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The failure of the company’s withdrawal is attributed to a “cyberattack”

Withdrawals would be caught up by the end of 2021, according to CashFX Group founder Huascar Lopez, who spoke to investors a few months ago. CashFX Group withdrawals are still months behind schedule as of this writing, on January 1st, 2022.

Another “cyberattack” has been used to divert attention from CashFX Group’s possible demise in 2021. The “cyberattack” was announced via a social media post by CashFX Group. John Kinnear has just contacted us. He spoke with Ron Pope today since the cyberattack has caused even more harm, necessitating a complete reorganization of the company’s back office.

Please keep in mind that they had to re-create around 2.5 years of back-office data. New registrants might begin to arrive as soon as the work is completed. CFX is mindful of its members’ contributions and wants to ensure that their money is safeguarded in the best possible way. Even though it will take some time, we can rest assured that your funds are secure.

Fortunately, the cyberattack was unsuccessful and everyone’s money was always safe. As a result, CashFX Group withdrawals are likely to be delayed until into 2022. The short version is that CashFX Group’s invested funds pool was exhausted at some point in the past. As a result, they’ve been balancing fresh investment and withdrawal delays.

Investment in new projects has slowed, causing delays to grow longer. Since visitors to CashFX Group’s website have been decreasing for months, we know that new investment has slowed down. A recent cyber assault had nothing to do with the nearly two-year wait in withdrawals. CashFX Group’s withdrawal delays have been documented since April 2020.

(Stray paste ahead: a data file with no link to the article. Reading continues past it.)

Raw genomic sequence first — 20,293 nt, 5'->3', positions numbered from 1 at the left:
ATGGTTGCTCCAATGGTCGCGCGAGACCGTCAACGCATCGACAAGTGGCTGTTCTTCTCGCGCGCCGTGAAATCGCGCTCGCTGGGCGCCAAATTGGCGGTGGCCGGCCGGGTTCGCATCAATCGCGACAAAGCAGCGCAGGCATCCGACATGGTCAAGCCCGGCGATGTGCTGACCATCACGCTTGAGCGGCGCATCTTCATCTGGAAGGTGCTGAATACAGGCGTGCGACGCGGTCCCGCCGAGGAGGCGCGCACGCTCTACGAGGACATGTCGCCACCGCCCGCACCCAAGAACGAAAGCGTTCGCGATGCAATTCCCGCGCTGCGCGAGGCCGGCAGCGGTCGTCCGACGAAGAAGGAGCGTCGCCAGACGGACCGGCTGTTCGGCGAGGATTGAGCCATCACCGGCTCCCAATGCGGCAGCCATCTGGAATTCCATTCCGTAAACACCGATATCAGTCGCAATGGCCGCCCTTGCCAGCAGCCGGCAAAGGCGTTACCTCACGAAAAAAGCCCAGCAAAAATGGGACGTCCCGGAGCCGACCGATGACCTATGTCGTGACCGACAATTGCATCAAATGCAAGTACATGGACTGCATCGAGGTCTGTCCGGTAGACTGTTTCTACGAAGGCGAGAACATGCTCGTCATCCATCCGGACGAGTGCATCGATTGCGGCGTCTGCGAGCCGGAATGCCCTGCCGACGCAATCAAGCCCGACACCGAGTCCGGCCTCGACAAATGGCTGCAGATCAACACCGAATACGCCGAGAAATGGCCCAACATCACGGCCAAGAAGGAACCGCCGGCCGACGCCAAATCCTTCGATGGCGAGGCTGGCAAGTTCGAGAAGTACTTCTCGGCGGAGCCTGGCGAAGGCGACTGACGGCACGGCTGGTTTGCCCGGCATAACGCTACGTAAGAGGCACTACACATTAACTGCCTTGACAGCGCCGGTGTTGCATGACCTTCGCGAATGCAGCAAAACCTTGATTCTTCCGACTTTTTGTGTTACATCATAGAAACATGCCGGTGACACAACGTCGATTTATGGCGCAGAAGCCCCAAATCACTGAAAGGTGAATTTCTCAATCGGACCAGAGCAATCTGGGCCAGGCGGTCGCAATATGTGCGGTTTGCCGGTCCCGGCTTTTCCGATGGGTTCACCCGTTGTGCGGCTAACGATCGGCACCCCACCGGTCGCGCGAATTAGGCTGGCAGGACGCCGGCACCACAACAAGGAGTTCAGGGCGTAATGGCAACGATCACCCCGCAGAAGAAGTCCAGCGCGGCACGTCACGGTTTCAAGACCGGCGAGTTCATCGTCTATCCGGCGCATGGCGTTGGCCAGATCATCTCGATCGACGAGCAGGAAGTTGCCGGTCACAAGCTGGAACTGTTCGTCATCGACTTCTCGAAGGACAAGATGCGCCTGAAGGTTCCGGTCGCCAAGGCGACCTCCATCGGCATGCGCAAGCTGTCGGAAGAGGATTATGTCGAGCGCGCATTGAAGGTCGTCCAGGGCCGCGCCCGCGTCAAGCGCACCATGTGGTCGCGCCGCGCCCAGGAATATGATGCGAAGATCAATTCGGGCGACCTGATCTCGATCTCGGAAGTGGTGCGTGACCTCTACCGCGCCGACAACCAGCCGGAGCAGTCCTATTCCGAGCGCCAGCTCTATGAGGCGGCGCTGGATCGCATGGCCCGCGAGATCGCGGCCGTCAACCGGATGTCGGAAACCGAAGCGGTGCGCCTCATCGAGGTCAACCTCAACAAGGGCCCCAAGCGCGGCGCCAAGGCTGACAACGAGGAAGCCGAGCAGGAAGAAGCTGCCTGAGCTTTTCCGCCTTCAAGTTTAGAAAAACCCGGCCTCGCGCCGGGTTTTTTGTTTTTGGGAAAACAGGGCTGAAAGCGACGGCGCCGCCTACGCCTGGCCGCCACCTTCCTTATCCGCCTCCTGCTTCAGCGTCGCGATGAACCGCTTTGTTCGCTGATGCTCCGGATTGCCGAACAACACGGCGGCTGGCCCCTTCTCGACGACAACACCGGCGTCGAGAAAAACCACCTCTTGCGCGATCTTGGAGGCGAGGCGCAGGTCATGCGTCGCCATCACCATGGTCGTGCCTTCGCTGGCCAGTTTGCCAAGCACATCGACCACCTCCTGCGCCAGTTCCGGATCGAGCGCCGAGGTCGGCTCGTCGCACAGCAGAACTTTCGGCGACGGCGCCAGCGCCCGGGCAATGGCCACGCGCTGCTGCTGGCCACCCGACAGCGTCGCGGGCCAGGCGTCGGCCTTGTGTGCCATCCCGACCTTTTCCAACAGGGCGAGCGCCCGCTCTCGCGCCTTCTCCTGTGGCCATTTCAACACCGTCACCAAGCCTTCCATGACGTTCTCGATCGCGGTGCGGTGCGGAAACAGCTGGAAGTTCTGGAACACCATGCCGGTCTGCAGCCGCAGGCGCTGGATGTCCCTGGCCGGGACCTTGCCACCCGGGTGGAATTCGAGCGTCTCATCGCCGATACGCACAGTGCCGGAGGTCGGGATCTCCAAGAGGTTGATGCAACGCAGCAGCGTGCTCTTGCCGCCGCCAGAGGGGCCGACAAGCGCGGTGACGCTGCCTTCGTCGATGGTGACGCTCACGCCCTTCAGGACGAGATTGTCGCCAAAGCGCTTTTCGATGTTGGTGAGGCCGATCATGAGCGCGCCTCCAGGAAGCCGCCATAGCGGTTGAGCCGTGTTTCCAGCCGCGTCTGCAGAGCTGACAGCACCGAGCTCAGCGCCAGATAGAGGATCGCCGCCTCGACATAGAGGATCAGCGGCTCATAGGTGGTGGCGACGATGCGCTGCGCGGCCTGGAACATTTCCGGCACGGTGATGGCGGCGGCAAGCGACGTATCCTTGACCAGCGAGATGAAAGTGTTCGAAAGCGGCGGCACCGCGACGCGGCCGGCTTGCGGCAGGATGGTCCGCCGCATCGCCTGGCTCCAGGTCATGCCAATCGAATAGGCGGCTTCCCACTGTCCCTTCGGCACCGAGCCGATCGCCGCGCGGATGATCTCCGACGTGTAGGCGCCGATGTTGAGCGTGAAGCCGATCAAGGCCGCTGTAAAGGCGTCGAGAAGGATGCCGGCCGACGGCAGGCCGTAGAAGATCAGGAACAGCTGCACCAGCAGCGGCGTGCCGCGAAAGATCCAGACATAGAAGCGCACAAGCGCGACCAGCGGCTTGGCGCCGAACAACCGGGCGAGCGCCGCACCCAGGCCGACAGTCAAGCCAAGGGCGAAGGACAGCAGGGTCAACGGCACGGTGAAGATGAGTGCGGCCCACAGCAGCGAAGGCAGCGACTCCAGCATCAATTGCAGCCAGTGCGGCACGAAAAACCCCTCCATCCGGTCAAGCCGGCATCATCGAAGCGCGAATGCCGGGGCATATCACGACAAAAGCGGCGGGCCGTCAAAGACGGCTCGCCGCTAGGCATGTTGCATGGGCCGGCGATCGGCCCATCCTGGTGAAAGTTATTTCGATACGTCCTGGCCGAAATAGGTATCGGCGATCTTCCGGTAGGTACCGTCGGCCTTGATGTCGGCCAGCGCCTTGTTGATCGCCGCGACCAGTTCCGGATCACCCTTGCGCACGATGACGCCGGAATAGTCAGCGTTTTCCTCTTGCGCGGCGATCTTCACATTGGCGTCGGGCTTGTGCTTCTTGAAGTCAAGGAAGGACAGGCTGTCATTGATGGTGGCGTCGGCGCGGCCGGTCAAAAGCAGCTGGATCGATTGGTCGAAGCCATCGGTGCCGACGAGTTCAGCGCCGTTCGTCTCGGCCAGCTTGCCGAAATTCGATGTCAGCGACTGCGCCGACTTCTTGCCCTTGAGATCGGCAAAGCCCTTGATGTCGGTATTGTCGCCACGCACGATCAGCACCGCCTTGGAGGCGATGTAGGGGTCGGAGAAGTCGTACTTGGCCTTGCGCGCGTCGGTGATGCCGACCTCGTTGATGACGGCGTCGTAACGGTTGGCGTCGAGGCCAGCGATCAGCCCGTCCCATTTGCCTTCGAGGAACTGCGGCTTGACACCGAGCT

Second, if a cyber-assault was successful, reworking the back office (assuming it isn’t merely a cosmetic alteration) will prevent similar attacks in the future. It has no effect on the alleged attack that has already occurred. Which raises the question: what exactly was taken away? Because there were no monies left over, we know it wasn’t a withdrawal. So there’s also that reported hacking attempt in November, right around the time of the holiday cash-out rush.

Why did this new attack succeed if the previous one didn’t? Once more, let’s look at the intended audience. It doesn’t matter if the company is a Ponzi scheme or not; I would expect them to be honest about the risk of my personal information being stolen.

It’s been a while since we’ve seen Huascar Lopez. Aside from the “thanks for your money!” CashFX Group trip in late November, Lopez hasn’t been seen. Lopez has reportedly taken a trip around Europe, according to rumors.

When I see his minions churning out meaningless updates during this time of crisis, I’m getting Ruja Ignatova vibes. By the middle to end of 2021, all of Lopez’s public social media profiles had been deleted. Yes, Lopez’s absence has passed into “he’s been gone for so long, I want to know what happened” territory, regardless of whether he ever returns Territory.

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